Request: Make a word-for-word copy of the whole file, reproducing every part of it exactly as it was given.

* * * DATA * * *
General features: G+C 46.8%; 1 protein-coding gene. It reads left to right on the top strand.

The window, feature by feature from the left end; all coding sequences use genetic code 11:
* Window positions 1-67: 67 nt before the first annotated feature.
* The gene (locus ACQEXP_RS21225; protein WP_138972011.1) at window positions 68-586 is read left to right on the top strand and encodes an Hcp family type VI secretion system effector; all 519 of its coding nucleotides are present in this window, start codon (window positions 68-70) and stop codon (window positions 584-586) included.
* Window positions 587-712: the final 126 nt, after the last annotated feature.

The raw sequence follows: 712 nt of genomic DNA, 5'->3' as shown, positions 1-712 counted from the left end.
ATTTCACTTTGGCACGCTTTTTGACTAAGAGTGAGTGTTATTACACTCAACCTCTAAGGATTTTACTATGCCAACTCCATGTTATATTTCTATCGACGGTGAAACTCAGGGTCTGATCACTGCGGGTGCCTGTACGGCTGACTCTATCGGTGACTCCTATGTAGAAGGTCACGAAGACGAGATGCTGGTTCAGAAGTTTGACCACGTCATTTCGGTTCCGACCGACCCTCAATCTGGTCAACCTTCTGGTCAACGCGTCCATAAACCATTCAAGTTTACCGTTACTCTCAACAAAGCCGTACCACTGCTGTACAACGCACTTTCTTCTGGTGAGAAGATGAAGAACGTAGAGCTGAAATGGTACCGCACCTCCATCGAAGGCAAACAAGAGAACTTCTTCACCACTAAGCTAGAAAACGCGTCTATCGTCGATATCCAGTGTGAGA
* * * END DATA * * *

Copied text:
General features: G+C 46.8%; 1 protein-coding gene. It reads left to right on the top strand.

The window, feature by feature from the left end; all coding sequences use genetic code 11:
* Window positions 1-67: 67 nt before the first annotated feature.
* The gene (locus ACQEXP_RS21225; protein WP_138972011.1) at window positions 68-586 is read left to right on the top strand and encodes an Hcp family type VI secretion system effector; all 519 of its coding nucleotides are present in this window, start codon (window positions 68-70) and stop codon (window positions 584-586) included.
* Window positions 587-712: the final 126 nt, after the last annotated feature.

The raw sequence follows: 712 nt of genomic DNA, 5'->3' as shown, positions 1-712 counted from the left end.
ATTTCACTTTGGCACGCTTTTTGACTAAGAGTGAGTGTTATTACACTCAACCTCTAAGGATTTTACTATGCCAACTCCATGTTATATTTCTATCGACGGTGAAACTCAGGGTCTGATCACTGCGGGTGCCTGTACGGCTGACTCTATCGGTGACTCCTATGTAGAAGGTCACGAAGACGAGATGCTGGTTCAGAAGTTTGACCACGTCATTTCGGTTCCGACCGACCCTCAATCTGGTCAACCTTCTGGTCAACGCGTCCATAAACCATTCAAGTTTACCGTTACTCTCAACAAAGCCGTACCACTGCTGTACAACGCACTTTCTTCTGGTGAGAAGATGAAGAACGTAGAGCTGAAATGGTACCGCACCTCCATCGAAGGCAAACAAGAGAACTTCTTCACCACTAAGCTAGAAAACGCGTCTATCGTCGATATCCAGTGTGAGA